West Falmouth Engine 24
The 1987 Ford C-8000 / Emergency One 1000/500 Pumper
was taken out of service in November 2015 leaving West Falmouth
without a fire engine.


Falmouth Spare Engine 20
The 1989 Ford C-8000 / E-One 1000/500 Spare Pumper
was also taken out of service in November 2015 leaving the
department without a spare engine.









Falmouth Falling Apart?
Vital Apparatus Out of Service.
Initial Post Nov 15, 2015



2 Pumpers (Engine 20 & 24) and 2 brush trucks (Breaker 16 and 17) have all been (unexpectedly) removed from service in November 2015.

With NO spare apparatus available, West Falmouth has no fire truck.

The Falmouth Fire Department protects a year round population of over 31,000,
(much larger in season) within 44.5 square miles.  In 2014 the Falmouth Fire Rescue responded to 6,674 emergency calls (over 18/day average) making it the BUSIEST of the Cape's departments.

The department minimally staffs and operates from 5 fire stations:
#1 Falmouth Center - Engine 21, Ladder 26, Amb 37, Car 28 with 7 personnel
#2 Woods Hole - Engine 22, Amb 38 with 2 personnel
#3 North Falmouth - Engine 23, Amb 35 with 2 personnel
#4 West Falmouth - Engine 24 with 1 personnel
#5 East Falmouth - Engine 25, Breaker 18, Amb 36 with 2 personnel

The department has a number of other apparatus not listen here.
Personnel listed are "normal" in station shift staffing levels. Off duty personnel are often recalled to provide basic coverage during calls.

A recent inspection of fire apparatus concluded that several pieces of vital apparatus are no longer safe or road worthy and have been taken out of service leaving the department facing some serious coverage challenges.

Engine 24, the 28 year old 1987 Ford/E-One pumper at West Falmouth has been taken out of service permanently due to serious mechanical problems in early November 2015.

Engine 20, the 26 year old 1989 Ford/E-One spare pumper has also been taken out of service for similar mechanical issues in Nov 2015.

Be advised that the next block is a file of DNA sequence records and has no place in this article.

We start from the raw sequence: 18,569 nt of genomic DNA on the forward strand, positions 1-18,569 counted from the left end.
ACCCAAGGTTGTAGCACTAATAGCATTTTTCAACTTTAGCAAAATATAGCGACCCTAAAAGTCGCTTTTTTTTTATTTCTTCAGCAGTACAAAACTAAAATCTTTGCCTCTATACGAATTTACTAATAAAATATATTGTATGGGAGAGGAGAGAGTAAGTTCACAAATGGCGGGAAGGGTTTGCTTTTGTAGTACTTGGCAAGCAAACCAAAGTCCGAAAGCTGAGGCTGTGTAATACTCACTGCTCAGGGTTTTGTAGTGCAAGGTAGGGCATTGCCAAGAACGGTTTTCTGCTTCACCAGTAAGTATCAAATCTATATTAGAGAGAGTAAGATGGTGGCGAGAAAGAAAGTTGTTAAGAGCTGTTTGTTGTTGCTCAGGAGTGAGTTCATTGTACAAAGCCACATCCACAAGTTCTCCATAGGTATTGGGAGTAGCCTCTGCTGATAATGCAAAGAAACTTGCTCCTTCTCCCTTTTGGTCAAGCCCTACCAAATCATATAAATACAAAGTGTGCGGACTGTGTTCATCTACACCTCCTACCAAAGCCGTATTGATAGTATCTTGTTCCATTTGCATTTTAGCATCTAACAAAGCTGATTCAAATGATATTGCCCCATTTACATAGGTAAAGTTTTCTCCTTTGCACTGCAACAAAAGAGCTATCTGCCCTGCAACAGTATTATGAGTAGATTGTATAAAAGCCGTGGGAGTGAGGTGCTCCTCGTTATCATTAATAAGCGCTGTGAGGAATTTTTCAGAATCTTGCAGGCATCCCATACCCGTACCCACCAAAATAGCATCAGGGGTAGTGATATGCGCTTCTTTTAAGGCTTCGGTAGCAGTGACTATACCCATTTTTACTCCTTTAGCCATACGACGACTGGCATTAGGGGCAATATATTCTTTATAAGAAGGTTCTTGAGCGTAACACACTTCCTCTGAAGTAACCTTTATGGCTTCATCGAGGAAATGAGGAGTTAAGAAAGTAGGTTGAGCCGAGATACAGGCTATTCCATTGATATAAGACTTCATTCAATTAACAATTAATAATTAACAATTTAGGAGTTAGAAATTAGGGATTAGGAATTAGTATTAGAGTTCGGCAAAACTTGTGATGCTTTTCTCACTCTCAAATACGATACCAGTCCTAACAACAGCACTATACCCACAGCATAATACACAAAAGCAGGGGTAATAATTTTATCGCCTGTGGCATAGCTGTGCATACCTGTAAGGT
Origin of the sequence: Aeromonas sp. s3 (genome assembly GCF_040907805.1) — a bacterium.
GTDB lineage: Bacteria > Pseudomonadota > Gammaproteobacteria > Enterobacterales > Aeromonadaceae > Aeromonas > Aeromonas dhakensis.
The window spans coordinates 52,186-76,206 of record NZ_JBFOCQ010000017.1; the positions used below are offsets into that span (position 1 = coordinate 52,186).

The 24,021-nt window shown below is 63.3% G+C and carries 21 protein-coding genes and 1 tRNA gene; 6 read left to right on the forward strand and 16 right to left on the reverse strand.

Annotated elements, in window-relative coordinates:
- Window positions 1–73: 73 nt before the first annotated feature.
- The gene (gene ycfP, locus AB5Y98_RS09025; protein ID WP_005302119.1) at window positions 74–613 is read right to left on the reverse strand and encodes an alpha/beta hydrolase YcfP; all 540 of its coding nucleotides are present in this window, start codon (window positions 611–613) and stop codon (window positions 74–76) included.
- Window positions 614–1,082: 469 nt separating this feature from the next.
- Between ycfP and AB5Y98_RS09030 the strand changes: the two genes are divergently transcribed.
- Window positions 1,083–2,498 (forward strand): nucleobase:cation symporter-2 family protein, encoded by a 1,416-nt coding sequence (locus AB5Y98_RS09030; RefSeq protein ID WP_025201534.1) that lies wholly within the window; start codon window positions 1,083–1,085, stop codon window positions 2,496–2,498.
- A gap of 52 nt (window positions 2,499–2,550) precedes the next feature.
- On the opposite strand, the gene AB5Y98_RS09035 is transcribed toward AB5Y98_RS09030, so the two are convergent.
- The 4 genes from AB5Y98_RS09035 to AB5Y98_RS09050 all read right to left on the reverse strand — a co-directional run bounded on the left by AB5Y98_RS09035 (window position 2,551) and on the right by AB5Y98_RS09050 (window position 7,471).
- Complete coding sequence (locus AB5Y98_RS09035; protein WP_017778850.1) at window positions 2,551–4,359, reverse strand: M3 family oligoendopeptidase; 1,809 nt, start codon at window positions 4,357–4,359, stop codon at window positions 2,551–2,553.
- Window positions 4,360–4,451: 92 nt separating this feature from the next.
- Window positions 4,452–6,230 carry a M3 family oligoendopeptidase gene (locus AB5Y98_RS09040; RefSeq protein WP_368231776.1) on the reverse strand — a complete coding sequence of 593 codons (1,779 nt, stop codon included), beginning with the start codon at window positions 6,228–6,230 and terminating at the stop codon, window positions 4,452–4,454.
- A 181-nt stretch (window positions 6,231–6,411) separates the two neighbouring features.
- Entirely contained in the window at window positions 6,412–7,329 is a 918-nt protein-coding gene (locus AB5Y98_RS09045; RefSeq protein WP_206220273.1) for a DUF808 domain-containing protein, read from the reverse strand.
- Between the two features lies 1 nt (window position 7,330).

Breaker 16, the 35 year old 1980 Ford/Farrar 750 gallon Brush Breaker assigned to Station #1 has also been removed from service due to serious mechanical issues in Nov 2015.

Breaker 17, the 38 year old 1977 Dodge Power Wagon / Continental
350 gallon brush breaker at Station #2 has also been taken out of service.

Breaker 15, a 43 year old 1971 International/Thibault 800 gallon Brush Breaker was taken out of service in 2014.

The department already has a new Pierce engine on order to replace Engine 24,  but it is still about 8 months away and the new engine WILL NOT FIT into the
1930's single bay West Falmouth Station 4, so the plan has been to reassign the
20 year old 1995 International/E-One pumper of Engine 25 (East Falmouth)
to West Falmouth when the new engine arrives. This is the only other Falmouth engine that can fit into that station (with some modifications).

Attempts to get town support for a new West Falmouth station failed years ago leaving that significant area of town now without local fire protection. Engine 24 also routinely backs up downtown and North Falmouth and other parts of town on calls.

When Engine 24 went out of service, just as when any other engine goes out of service for routine or emergency maintenance, Falmouth usually moves their spare Engine 20, a 26 year old 1989 Ford/E-One (same design as Engine 24) to replace it until repairs are done.  Unfortunately, on inspection, it was also determined that Engine 20 was no longer road worthy and it too has been permanently taken out of service.

The backup plan to having no engines available, would be to at least place a fire truck with some water and a pump in a station to cover.  Falmouth has used brush trucks for this duty from time to time in the past.


When both Engine s 24 and 20 went out of service, the backup plan to move a brush truck into West Falmouth (only 2 would fit) fell apart when both Breaker 16 and Breaker 17 also failed inspections and were removed from service. The only other brush truck Breaker 18 (2010 International) is too tall to fit in the station.

So now, West Falmouth Station #4 is being covered with a pick-up truck and 1 fire fighter.

It is uncertain at this time what Falmouth will do relative to replacing their spare engine or 2 brush trucks. 



West Falmouth Station #4 and Engine 24.
Engine 24 taken out of service and Station #4 has no fire truck.

Engine 24 was typically staffed with just 1 fire fighter


Engine 20 the Spare pumper frequently worked while covering
for other apparatus. It has been taken out of service.

Spare Engine 20 was already a "hand me down" several times

Breaker 17, 1977 Dodge Power Wagon taken out of service.

Breaker 16, 1980 Ford has been taken out of service.

Breaker 15, a 1971 International was taken out of service in 2014.